National

IBBI to rope in agency to study individual indebtedness

KR Srivats New Delhi | Updated on October 05, 2020 Published on October 05, 2020

To look into levels and categories of personal debt that could be covered under the individual insolvency framework

With ‘individual insolvency’ now identified as IBBI’s next big reform area, the insolvency regulator has decided to appoint an external institution or an agency for undertaking a research study on individual indebtedness and insolvency.

This external agency — once selected by IBBI — will have a maximum of one year to complete the research report. Insolvency and Bankruptcy Board of India (IBBI) has invited Expression of Interest from institutions / organisations/ agencies to undertake the research study, sources said.

The research questions that the external agency may be asked to look at include the levels and category of personal debts that could be covered under the individual insolvency framework; whether lack of health insurance correlated with personal insolvency; does individual bankruptcy offer families a better financial future and whether the law as laid out in the Code, need to be revisited to ensure its better usage by individuals or alternatively whether the requirements can be met through changes in the regulations framed under the Code.

Another interesting research question that the external agency may be asked to look at is whether current policy of direct subsidy transfer and other direct benefits in terms of crop insurance, personal medical facilities and houses under Prime Minister Awas Yojana is helping in better debt management of individuals.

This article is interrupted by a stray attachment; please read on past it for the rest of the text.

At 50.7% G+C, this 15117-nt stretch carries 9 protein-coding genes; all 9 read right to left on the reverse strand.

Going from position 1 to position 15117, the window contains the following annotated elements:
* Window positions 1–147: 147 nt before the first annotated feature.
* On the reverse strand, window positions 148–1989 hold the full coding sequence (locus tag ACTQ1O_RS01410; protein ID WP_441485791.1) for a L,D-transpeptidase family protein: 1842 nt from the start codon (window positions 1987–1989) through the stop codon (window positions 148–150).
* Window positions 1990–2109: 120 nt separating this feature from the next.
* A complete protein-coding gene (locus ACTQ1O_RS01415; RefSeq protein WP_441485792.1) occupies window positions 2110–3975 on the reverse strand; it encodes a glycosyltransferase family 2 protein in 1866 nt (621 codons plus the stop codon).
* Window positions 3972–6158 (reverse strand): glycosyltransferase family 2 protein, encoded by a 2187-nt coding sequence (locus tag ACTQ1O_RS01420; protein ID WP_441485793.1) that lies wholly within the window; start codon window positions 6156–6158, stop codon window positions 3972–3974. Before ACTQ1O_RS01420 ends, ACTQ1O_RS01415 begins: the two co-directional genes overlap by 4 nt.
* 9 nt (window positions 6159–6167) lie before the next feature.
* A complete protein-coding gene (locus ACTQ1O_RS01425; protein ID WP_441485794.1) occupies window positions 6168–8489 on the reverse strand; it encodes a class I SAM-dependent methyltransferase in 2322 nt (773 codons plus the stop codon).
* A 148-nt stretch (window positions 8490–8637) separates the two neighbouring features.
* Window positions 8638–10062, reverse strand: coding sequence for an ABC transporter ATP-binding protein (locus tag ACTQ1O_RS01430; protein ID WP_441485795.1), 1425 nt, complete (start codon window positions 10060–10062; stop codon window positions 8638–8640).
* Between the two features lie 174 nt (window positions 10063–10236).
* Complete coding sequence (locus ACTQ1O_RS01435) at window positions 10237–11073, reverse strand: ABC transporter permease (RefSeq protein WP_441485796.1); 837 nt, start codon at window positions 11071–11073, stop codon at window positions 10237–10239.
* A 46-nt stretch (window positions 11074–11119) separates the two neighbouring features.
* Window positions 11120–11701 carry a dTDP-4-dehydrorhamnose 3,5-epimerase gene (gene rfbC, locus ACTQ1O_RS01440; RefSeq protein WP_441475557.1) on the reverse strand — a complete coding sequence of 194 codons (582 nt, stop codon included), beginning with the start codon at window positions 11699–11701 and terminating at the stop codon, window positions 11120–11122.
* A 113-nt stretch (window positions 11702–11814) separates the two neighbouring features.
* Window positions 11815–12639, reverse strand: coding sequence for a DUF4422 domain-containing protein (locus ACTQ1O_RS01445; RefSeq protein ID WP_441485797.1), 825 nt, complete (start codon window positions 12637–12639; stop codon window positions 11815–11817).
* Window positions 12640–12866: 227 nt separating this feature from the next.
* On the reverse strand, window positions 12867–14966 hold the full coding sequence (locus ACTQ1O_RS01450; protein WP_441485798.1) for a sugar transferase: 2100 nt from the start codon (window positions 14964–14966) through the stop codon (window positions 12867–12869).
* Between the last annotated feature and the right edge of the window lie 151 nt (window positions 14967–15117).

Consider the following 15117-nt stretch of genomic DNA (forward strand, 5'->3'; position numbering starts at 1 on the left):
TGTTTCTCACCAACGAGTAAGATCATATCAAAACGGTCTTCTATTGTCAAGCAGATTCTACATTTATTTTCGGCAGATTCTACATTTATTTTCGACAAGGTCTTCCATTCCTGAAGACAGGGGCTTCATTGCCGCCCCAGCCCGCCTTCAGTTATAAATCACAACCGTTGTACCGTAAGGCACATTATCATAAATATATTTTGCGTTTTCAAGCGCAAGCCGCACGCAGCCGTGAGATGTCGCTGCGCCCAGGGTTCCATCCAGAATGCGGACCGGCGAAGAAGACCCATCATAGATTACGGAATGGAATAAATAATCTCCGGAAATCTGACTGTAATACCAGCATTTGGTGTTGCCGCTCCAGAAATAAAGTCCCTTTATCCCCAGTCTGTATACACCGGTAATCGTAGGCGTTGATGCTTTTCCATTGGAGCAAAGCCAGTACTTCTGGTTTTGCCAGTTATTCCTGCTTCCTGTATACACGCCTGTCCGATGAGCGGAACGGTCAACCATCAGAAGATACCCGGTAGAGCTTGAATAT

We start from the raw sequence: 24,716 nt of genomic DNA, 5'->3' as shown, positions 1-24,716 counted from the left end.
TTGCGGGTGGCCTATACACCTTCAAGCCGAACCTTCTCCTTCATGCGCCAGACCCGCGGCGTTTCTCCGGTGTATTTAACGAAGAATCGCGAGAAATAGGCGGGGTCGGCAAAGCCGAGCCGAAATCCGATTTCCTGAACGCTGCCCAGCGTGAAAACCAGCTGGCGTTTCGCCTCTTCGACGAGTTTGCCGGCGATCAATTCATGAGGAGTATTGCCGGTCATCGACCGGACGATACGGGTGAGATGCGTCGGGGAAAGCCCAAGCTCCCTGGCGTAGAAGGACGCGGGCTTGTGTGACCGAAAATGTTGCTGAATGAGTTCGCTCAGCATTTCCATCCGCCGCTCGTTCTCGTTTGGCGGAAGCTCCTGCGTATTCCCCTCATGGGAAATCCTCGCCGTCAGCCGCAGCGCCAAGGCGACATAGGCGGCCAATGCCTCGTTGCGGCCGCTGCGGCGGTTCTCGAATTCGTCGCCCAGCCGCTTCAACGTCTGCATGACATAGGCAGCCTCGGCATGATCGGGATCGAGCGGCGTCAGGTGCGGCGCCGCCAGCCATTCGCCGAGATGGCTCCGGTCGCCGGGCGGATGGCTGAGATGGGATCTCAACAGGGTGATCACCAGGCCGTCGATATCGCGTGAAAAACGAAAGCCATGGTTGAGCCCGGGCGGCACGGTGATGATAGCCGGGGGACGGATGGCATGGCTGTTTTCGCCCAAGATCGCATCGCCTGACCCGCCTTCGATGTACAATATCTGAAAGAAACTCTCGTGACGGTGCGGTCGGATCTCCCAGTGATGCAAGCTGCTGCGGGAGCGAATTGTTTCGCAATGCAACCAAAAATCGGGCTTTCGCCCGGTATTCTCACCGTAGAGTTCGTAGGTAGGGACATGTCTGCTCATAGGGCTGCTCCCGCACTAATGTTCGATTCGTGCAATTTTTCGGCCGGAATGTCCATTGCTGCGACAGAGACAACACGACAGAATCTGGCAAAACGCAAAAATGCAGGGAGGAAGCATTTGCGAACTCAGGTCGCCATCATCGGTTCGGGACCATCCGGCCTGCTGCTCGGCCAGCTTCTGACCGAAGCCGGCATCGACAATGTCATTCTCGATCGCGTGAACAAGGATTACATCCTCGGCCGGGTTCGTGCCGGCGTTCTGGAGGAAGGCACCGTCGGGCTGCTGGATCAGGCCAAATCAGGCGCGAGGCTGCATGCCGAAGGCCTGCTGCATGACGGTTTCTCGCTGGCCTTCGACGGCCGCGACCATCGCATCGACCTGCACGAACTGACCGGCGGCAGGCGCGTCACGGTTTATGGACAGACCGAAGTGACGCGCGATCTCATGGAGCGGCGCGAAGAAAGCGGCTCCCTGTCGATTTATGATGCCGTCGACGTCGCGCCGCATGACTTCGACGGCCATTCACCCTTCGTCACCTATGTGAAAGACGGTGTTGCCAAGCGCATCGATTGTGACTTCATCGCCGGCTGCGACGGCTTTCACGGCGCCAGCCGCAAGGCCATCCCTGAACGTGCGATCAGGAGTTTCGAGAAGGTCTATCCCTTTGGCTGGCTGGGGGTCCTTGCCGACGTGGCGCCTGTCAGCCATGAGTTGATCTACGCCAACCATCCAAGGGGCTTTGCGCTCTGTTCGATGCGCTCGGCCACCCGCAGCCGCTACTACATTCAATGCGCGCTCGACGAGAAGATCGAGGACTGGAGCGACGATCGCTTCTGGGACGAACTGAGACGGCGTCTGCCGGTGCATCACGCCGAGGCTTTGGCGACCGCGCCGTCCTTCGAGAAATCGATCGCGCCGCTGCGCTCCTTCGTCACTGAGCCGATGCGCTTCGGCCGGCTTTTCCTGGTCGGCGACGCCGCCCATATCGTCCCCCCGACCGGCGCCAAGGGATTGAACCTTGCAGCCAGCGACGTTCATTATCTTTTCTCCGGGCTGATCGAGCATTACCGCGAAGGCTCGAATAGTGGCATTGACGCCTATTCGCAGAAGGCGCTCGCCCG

It may be recalled that currently Part III of the IBC — dealing with individual insolvency — is yet to be enforced, other than provisions related to personal guarantors to corporate debtors.

Part III of the Code provides for three processes for individual insolvency resolution, on default of a threshold amount. These three processes are Fresh Start Process; Insolvency Resolution Process and Bankruptcy process.

Code vs Erstwhile framework

Currently, the Presidency Towns Insolvency Act 1909 and the Provisional Insolvency Act, 1920 are in force. The IBC has made several improvements over these two enactments.

With its focus on rehabilitation of the debtor as opposed adjudging him as insolvent, the Code: (a) provides an objective trigger for initiation of insolvency resolution process instead of relying on the commission of an ‘act of insolvency’; (b) mandates a moratorium which provides a breathing space for the debtor and creditors to negotiate a repayment plan; (c) uses independent and qualified professionals to assist the stakeholders and the Adjudicating Authority (AA) in conduct of processes; (d) prescribes a linear process, in which bankruptcy typically follows the failure of the insolvency resolution process; (e) enables automatic discharge instead of requiring that discharge be granted by the AA on the satisfaction that the insolvent has conducted himself well in the run-up to and during insolvency; (f) provides a more comprehensive regime, including a debt relief in the form of ‘fresh start’, and keeps certain assets of the debtor beyond the reach of creditors for the subsistence of the debtor.

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Published on October 05, 2020
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